Fifteen-year-old Alice Montgomery wakes up in the lobby of the B&B where she has been vacationing with her family to a startling discovery: no one can see or hear her. The cheap desk lights have been replaced with gas lamps and the linoleum floor with hardwood and rich Oriental carpeting. Someone has replaced the artwork with eerie paintings of Elizabeth Blackwell, the insane actress and rumored witch who killed herself at the hotel in the 1880s. Alice watches from behind the looking glass where she is haunted by Elizabeth Blackwell. Trapped in the 19th-century version of the hotel, Alice must figure out a way to break Elizabeth's curse-with the help of Elizabeth's old diary and Tony, the son of a ghost hunter who is investigating the haunted B&B-before she becomes the inn's next victim.
|Product dimensions:||5.51(w) x 8.50(h) x 0.59(d)|
|Age Range:||12 Years|
About the Author
Jessica Arnold lives, works, and writes in New York City. When she's not sitting around with a book or a laptop, she can most frequently be found biking around the city. Don't worry-she always wears a helmet.
Most Helpful Customer Reviews
The Looking Glass based on 0 ratings. 4 reviews.
Curses, ghosts, betrayal and love. All elements to a perfect ghostly story. Now this isn't a ghost story in the way that it's scary and frightening. It the story about a curse and a ghost and the girl and boy who try to break it. The curse was a character all its own - very literally. It came alive in a form that could walk and talk and steal little girls into its world. Alice wakes up to find herself in a world that's familiar and strange all at once. She can see bits and pieces of the real world, but time she has to figure out how to return is very limited. The curse she fights against was brilliant. It kept things so very interesting and mysterious, giving just enough information to keep pulling you in futher and further with every page. I was constantly rooting for Alice. She was such a real teenager. Her struggle to find her way out took just enough time. It wasn't overly drawn out or rushed. Even the ending seemed to have just the right touches. The flashes to the past we experience with her are memorable. The story of the house and the curse unfold at the same time as Alice's. If you're looking for a good ghost story that's meant for suspense and not horror, or if you're just a lover of some really good paranormal magic, this is just the book for you. It's hard to find such a well rounded book - and it's a stand alone (even more rare). *This book was received in exchange for an honest review*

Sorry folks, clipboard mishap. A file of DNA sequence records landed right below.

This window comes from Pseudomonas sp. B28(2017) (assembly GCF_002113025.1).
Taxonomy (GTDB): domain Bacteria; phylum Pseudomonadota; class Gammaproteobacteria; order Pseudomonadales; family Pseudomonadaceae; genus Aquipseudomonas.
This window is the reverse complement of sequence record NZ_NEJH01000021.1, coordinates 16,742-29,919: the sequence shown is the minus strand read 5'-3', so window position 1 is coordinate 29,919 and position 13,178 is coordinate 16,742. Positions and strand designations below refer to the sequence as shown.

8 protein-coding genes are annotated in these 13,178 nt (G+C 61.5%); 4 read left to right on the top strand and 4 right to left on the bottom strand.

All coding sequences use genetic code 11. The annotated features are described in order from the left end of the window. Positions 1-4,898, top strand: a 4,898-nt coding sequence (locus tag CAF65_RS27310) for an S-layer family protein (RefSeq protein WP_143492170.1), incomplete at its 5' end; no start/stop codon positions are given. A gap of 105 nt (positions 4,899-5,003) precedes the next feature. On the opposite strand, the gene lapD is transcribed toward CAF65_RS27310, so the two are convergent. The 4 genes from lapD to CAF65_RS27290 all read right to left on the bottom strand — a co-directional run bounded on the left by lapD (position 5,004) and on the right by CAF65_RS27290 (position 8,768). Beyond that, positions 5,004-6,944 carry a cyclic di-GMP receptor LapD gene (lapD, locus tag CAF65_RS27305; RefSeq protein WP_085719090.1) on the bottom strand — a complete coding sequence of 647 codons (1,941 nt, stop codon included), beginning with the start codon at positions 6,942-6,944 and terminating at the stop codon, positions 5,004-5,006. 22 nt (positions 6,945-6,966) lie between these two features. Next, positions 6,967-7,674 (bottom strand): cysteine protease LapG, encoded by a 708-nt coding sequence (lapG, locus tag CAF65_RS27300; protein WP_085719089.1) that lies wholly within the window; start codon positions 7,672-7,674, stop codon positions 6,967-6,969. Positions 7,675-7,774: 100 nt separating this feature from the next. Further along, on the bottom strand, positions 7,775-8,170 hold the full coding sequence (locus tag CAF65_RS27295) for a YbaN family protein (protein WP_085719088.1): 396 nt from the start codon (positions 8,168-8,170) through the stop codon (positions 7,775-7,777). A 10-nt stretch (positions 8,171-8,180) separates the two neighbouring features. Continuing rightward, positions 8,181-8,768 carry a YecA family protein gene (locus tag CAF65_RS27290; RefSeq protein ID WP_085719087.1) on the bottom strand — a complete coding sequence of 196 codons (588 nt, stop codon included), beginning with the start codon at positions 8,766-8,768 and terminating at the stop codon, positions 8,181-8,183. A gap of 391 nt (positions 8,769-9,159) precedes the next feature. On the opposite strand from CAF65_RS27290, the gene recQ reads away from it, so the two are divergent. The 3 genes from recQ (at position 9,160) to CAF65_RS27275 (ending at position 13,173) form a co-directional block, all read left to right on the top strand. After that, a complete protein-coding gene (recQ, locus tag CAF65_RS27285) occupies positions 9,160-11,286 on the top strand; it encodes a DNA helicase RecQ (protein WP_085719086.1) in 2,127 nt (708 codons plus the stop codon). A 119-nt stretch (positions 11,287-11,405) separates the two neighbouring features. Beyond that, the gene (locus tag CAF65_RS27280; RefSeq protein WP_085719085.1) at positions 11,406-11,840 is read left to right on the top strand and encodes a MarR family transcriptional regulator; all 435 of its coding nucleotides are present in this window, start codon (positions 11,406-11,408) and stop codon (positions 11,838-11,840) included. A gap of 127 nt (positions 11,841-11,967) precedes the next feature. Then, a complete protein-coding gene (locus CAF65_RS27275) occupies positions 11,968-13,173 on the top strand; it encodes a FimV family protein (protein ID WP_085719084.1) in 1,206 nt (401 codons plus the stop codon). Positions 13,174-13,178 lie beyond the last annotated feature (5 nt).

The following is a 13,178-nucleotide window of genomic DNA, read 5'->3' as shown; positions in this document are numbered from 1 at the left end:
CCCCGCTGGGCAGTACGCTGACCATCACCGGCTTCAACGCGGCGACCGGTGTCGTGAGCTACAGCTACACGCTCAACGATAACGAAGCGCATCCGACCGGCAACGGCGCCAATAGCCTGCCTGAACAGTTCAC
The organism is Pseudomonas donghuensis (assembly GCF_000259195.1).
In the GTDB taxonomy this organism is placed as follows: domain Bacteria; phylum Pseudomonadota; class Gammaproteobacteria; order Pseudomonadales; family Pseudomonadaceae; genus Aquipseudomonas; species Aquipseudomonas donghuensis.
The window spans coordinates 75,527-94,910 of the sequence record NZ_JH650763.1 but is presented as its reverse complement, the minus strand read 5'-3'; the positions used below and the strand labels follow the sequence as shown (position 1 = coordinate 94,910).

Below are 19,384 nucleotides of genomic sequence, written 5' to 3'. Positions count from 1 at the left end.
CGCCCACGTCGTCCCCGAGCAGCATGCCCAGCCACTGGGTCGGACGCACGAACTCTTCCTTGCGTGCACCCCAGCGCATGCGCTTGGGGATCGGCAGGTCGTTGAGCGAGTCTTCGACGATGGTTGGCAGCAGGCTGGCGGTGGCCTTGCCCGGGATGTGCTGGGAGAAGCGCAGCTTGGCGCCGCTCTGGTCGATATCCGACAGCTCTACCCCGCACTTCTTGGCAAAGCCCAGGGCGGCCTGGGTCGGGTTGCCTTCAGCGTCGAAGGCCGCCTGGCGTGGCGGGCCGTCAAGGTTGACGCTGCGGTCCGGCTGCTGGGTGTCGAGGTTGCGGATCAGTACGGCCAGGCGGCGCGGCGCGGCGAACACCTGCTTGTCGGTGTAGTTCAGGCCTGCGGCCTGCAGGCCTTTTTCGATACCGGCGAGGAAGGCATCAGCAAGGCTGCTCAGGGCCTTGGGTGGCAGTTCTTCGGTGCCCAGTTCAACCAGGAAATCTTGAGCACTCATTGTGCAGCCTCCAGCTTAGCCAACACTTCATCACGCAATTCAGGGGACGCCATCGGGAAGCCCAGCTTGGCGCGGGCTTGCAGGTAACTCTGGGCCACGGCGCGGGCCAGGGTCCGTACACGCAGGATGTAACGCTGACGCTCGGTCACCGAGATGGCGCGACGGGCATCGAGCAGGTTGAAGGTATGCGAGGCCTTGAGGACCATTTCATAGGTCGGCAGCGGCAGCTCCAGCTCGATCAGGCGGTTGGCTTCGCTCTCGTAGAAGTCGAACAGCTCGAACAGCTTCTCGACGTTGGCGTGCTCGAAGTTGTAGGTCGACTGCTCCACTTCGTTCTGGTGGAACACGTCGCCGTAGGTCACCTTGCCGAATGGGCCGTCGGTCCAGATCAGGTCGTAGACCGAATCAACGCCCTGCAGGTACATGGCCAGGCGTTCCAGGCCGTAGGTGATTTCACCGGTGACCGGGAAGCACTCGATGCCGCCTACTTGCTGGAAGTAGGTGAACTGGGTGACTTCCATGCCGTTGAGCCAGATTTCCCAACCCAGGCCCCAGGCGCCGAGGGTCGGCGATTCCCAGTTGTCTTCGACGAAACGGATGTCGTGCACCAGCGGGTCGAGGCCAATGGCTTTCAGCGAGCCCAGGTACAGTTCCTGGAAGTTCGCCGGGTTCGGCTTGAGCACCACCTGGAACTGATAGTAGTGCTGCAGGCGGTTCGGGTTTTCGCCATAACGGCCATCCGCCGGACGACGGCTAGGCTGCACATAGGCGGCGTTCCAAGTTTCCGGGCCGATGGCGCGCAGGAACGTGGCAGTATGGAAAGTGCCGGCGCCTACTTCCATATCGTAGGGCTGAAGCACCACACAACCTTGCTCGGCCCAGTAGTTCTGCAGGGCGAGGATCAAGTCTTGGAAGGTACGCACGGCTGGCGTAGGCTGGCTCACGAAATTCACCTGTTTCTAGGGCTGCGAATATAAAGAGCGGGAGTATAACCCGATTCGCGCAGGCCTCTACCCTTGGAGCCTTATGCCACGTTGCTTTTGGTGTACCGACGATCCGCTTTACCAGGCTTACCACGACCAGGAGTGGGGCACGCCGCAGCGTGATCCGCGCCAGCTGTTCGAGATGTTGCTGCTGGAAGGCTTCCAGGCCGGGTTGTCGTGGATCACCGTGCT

Great story! I was instantly drawn into the story by Alice’s dilemma. She’s trapped in a hotel while her body sits in a coma at a hospital. She has to unravel the mystery in order to survive. Add a cute boy – Tony – and well, this story was a suspenseful, fun, gripping read. I look forward to seeing more from this author!